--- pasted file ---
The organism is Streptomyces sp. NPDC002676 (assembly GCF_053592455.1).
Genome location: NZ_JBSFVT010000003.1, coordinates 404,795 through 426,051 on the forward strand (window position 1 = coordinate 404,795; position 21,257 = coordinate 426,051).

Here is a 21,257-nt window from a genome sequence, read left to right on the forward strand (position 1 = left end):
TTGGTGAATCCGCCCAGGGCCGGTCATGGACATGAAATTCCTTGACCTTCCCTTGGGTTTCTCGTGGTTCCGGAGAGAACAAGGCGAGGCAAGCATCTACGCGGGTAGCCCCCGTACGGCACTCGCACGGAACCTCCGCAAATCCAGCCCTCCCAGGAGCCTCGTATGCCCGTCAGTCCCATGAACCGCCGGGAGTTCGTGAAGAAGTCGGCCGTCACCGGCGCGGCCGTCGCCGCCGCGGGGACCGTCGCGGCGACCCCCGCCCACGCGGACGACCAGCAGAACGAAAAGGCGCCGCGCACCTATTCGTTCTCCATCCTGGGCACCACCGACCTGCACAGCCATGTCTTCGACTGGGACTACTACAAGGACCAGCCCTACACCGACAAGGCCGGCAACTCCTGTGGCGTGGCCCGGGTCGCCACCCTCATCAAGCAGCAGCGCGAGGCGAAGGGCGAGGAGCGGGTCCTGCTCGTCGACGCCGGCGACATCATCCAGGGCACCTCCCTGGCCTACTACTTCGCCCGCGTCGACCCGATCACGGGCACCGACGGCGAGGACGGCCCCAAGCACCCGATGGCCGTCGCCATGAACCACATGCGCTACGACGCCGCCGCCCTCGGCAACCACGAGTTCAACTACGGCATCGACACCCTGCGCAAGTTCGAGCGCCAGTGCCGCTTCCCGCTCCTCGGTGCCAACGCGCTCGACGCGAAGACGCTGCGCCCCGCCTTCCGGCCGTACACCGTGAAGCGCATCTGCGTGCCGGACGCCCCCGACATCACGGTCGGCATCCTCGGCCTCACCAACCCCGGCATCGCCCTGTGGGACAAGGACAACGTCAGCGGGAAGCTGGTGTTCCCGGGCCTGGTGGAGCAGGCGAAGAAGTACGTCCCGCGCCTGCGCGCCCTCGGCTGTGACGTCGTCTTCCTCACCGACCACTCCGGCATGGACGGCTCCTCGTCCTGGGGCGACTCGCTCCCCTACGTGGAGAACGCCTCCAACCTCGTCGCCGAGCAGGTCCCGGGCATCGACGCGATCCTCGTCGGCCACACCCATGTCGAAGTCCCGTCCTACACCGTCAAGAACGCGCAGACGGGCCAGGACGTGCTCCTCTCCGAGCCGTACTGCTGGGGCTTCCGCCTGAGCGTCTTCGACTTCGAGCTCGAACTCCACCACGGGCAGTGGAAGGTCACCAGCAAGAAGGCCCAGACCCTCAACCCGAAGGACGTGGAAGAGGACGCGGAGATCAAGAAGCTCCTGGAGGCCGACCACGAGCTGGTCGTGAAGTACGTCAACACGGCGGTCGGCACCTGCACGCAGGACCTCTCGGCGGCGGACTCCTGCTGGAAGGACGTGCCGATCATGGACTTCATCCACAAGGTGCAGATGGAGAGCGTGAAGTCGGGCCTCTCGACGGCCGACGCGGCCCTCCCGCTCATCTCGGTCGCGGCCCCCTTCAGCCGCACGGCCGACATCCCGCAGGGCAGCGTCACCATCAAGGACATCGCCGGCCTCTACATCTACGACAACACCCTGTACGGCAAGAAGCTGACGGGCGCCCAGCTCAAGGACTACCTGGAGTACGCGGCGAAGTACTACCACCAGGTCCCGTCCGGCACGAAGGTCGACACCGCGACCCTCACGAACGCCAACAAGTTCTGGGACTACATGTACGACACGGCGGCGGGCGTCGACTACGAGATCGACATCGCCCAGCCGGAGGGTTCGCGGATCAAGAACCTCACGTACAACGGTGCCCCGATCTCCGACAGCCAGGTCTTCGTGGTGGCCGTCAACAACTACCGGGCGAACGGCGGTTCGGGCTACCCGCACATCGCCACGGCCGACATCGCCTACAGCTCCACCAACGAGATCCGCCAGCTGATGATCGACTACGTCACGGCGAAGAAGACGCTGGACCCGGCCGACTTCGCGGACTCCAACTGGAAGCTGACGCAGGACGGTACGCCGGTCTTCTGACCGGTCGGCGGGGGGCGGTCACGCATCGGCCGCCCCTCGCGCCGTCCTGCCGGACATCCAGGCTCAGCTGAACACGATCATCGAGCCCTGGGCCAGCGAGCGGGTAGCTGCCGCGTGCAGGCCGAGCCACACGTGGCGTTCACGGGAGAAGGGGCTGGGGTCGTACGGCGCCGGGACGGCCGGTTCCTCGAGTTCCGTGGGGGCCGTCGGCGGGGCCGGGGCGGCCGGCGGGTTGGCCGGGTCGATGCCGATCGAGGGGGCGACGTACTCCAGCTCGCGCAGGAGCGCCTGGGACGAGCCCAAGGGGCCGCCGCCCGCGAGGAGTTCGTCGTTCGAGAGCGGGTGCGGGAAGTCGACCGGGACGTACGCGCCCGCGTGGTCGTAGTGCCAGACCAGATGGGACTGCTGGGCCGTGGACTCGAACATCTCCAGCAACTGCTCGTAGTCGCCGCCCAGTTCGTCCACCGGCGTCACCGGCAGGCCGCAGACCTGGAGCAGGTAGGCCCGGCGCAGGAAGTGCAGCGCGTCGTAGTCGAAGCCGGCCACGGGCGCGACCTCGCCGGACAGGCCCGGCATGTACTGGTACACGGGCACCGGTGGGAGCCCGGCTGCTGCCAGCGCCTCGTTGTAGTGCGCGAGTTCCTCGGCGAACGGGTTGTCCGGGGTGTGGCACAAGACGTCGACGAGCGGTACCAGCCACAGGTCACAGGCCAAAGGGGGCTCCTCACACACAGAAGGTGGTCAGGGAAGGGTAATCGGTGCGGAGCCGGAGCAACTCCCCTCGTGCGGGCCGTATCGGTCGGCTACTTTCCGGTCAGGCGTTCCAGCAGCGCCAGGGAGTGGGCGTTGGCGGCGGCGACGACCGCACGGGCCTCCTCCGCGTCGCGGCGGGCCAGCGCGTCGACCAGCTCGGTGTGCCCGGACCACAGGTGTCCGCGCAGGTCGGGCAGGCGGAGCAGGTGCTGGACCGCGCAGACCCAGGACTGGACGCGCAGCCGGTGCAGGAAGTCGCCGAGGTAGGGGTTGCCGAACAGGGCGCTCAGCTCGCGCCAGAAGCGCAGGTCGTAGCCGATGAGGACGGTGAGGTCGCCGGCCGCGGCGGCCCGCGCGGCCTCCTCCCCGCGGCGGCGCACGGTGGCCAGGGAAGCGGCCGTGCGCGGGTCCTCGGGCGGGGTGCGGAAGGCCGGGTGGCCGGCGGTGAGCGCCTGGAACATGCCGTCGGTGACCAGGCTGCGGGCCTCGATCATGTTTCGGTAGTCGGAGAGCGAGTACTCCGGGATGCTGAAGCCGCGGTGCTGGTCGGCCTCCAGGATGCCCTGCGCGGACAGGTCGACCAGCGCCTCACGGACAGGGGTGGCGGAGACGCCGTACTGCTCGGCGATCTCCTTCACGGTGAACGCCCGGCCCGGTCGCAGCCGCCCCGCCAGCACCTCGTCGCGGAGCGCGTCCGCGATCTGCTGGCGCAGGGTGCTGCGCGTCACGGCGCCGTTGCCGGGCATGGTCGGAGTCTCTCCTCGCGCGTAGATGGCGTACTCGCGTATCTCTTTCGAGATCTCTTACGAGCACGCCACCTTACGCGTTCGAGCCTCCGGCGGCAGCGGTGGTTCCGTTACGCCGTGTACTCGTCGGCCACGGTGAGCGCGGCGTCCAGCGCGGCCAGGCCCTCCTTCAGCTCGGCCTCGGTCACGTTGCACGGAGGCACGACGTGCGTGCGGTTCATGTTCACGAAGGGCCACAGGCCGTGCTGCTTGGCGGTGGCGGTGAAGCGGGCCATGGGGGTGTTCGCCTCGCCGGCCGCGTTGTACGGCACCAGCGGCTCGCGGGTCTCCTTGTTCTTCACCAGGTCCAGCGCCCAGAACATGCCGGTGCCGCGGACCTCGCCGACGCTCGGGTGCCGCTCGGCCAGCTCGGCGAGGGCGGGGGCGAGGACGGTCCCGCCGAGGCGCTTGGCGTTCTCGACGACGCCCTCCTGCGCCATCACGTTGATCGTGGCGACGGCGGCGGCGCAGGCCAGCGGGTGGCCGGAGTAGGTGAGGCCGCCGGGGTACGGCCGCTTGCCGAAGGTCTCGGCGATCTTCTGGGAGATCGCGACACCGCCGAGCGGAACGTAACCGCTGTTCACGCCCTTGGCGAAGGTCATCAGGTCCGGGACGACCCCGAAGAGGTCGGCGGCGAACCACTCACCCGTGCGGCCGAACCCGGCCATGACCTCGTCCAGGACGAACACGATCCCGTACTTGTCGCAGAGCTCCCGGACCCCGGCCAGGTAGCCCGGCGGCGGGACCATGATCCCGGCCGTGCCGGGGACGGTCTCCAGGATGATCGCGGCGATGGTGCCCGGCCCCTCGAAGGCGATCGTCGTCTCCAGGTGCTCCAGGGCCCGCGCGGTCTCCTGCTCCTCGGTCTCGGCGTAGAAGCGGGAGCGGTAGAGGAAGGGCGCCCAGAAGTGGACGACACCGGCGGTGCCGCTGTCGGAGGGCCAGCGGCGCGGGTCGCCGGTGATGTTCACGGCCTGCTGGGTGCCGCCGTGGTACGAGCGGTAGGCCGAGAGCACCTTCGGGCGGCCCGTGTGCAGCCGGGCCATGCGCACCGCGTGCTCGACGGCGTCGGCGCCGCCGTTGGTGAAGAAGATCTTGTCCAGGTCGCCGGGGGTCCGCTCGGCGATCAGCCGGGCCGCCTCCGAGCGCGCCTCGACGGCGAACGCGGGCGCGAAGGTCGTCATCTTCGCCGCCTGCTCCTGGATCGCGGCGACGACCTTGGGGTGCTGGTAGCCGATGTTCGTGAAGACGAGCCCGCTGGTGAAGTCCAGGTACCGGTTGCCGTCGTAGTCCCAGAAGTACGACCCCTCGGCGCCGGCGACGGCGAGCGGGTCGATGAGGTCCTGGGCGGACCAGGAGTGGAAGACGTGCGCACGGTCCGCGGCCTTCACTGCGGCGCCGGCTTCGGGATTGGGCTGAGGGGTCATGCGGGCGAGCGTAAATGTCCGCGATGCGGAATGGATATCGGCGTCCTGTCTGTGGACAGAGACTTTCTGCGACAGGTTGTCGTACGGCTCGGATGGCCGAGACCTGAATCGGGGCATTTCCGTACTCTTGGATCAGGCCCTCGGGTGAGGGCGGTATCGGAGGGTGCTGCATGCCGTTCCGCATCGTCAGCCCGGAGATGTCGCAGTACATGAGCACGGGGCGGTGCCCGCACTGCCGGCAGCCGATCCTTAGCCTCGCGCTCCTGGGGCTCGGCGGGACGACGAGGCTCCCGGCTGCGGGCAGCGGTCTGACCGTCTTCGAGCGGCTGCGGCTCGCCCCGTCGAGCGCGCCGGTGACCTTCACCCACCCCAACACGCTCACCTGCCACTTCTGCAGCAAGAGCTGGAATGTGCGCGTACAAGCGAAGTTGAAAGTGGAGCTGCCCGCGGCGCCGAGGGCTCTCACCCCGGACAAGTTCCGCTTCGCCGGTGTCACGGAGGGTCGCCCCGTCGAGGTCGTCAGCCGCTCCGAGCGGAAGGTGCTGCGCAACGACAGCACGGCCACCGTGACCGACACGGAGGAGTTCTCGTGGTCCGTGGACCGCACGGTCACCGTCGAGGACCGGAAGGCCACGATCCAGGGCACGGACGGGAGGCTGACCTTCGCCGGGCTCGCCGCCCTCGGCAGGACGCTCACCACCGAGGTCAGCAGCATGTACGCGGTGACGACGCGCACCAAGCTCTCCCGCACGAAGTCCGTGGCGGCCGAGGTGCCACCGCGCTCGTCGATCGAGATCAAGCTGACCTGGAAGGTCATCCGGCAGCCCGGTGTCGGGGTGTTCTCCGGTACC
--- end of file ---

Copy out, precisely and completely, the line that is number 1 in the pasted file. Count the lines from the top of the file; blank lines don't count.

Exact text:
The organism is Streptomyces sp. NPDC002676 (assembly GCF_053592455.1).